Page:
In early May, nearly a month after Brown was indicted, Bundley explained his ties to the inmate to The Baltimore Sun. “I’ve seen [rival gangs] come together in one room and work on the lessons in The Black Book to get themselves together,” he was quoted as saying. “I know Eric Brown was a major player inside the prison doing that work. The quote on the back of the book is only about the work that I witnessed: no more, no less.”

 

The DEA’s original basis for tying Brown to BGF violence came from a confidential informant called “CS1” in court documents. A BGF member who’s seeking a reduced sentence, CS1 starting late last year gave a series of “debriefings” that lasted into early 2009. The investigators say in court records that CS1’s information has a track record of reliability, and the story checked out well enough to convince a grand jury to indict and a handful of judges to sign warrants as the case has progressed.

“BGF is extremely violent both inside and outside prison,” investigators recounted CS1 saying, “and is responsible for numerous crimes of violence and related crimes, including robbery, extortion, and murder for hire.” But “historically BGF has not been well-organized outside of prison,” CS1 asserted, and now the BGF “is attempting to change this within Baltimore, Maryland by becoming more organized and effective on the streets.” Brown “is coordinating and organizing BGF’s activities on the streets of Baltimore” and The Black Book “is a ploy by Brown to make BGF in Maryland appear to be a legitimate organization and not involved in criminal activity,” CS1 said, even though “Brown is a drug trafficker” and the BGF “funds its operations primarily by selling drugs.”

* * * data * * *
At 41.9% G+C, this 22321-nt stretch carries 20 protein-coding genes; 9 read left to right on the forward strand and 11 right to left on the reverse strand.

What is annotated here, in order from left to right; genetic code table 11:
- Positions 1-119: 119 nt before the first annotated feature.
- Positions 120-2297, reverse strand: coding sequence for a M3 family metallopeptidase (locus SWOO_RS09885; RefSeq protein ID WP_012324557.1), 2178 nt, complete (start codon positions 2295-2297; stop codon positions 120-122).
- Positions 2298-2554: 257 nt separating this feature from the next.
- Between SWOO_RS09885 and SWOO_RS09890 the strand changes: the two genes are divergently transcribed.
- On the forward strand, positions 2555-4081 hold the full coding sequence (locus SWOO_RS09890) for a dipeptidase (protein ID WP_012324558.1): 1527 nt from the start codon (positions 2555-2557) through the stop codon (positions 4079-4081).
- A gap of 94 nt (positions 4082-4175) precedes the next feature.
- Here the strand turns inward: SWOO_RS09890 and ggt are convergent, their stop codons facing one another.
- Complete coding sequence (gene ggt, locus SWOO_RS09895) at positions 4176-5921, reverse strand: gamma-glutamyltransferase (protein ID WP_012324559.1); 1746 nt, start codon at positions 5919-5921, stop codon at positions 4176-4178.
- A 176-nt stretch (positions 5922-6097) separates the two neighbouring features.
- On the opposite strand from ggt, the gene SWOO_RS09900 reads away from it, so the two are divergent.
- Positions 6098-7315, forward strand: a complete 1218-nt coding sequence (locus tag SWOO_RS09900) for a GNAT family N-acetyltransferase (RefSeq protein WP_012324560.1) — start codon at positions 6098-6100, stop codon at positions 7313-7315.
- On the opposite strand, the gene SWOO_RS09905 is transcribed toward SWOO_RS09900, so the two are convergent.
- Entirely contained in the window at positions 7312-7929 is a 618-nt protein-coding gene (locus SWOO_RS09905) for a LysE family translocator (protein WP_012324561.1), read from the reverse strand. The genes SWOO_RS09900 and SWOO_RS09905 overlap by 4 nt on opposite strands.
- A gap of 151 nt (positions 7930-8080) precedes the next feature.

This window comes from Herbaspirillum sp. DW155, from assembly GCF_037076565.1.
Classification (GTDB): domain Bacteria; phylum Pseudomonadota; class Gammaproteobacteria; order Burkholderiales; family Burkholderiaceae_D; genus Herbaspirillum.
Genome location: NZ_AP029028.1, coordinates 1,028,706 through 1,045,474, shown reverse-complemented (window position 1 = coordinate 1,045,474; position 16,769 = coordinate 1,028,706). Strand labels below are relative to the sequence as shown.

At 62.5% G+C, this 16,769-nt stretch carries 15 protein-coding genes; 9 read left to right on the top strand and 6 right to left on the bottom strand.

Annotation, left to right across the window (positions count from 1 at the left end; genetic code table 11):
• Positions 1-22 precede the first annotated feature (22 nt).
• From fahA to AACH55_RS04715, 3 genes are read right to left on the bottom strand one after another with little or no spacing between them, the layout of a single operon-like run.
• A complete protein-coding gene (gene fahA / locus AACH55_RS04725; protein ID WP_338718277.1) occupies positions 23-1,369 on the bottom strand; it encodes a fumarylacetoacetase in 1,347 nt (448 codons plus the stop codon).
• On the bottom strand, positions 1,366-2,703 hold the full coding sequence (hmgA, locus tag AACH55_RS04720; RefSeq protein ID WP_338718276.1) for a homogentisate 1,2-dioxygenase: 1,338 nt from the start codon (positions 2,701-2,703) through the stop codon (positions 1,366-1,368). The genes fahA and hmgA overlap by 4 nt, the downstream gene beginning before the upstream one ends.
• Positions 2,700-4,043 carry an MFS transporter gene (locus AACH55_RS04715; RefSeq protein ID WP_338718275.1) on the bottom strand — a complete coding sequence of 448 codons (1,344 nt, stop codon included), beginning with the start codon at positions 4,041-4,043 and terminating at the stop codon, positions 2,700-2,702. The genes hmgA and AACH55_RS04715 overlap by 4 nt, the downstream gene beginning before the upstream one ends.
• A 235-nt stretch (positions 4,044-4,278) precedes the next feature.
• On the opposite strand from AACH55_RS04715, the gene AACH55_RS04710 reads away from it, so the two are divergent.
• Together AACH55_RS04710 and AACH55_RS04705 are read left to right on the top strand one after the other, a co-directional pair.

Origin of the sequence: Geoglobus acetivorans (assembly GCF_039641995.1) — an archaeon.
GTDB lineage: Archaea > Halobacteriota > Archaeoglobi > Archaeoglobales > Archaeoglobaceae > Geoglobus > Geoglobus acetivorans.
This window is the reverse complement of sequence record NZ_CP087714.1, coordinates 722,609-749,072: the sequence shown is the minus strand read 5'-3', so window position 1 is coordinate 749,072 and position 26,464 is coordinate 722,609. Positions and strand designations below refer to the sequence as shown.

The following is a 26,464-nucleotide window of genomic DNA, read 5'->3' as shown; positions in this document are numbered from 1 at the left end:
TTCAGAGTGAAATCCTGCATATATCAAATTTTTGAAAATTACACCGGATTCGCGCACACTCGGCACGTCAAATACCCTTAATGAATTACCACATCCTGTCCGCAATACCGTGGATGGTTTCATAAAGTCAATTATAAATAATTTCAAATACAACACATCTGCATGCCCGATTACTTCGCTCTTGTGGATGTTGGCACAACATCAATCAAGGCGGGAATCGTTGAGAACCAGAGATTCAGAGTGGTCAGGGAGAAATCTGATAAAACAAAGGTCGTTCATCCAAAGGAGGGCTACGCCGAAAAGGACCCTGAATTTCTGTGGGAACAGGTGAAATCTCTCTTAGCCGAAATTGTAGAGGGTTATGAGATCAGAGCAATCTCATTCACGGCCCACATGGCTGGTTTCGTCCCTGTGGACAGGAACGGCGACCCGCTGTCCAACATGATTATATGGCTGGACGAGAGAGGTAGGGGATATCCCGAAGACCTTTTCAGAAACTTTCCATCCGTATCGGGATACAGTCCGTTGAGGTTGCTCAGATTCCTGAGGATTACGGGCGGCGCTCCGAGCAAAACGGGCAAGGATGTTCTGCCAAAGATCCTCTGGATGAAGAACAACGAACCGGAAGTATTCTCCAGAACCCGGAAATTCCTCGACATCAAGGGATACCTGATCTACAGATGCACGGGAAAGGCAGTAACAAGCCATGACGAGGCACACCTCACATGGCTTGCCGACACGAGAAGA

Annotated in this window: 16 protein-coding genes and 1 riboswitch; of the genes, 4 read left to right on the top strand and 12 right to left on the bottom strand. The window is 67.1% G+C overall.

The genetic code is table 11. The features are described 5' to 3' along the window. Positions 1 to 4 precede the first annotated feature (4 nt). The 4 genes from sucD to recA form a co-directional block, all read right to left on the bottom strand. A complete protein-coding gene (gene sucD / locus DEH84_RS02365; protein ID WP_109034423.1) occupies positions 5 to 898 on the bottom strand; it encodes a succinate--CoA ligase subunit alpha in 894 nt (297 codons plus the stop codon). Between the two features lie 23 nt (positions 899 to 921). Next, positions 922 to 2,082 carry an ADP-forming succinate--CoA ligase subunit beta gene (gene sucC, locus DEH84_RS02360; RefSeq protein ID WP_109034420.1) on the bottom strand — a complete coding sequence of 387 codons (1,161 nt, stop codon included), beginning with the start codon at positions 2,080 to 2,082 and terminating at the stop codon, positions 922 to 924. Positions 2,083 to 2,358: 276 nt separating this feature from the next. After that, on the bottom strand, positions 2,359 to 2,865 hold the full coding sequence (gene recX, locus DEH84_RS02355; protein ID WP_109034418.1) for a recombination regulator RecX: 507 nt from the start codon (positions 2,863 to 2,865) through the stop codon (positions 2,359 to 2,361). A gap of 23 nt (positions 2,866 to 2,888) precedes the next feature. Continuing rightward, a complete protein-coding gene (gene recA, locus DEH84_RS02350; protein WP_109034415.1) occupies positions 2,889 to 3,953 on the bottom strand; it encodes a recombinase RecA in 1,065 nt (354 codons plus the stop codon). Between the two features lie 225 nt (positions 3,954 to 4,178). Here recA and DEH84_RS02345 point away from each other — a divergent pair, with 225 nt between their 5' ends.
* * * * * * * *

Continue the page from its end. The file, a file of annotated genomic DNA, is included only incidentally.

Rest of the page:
If CS1 is correct, then Brown is not as he was perceived by his supporters. Could it be that yet another purported peacemaker is actually prompting violence? It happened in Los Angeles last year, when a so-called “former” gangmember who headed a publicly funded non-profit called No Guns pleaded guilty to gun-running for the Mexican Mafia prison gang. It may have happened in Chicago last year, when two workers for the anti-violence group Ceasefire, which uses ex-gangmembers as street mediators, were charged in a 31-defendant gang prosecution.

Brown, with his book and his non-profit organization, wasn’t up and running at nearly the same scale as No Guns and Ceasefire, and there’s no evidence he was grant-funded. He was only just beginning to set up his self-financed positive vibe from inside his prison cell. But his is the same street-credibility pitch as in Los Angeles and Chicago: redeemed gangsters make effective gang-interventionists because the target audience will respect them more. Clearly, the approach has its risks, and Brown may end up being another example of that.

“It’s a dilemma,” Powers says of the question of how to prevent additional crimes from being committed by gang leaders who claim redemption and profess to work for reductions in gang-related violence and crime. “It has to be closely monitored.” As for Brown’s indictment, the lessons remain to be seen: “I don’t know if I can make it make sense,” Powers says.

 

For dramatic loss of legitimate appearances, Tomeka Harris may take the cake among the BGF co-defendants. She’s been on the ropes since late last year, when in December she caught federal bank-fraud and identity-theft charges in Maryland, in a case involving Green Dot prepaid debit cards that turned up later as the currency for the BGF’s prison-based economy. But from then until her April arrest in the BGF case, Harris had been out on conditional release–and making a good impression in public.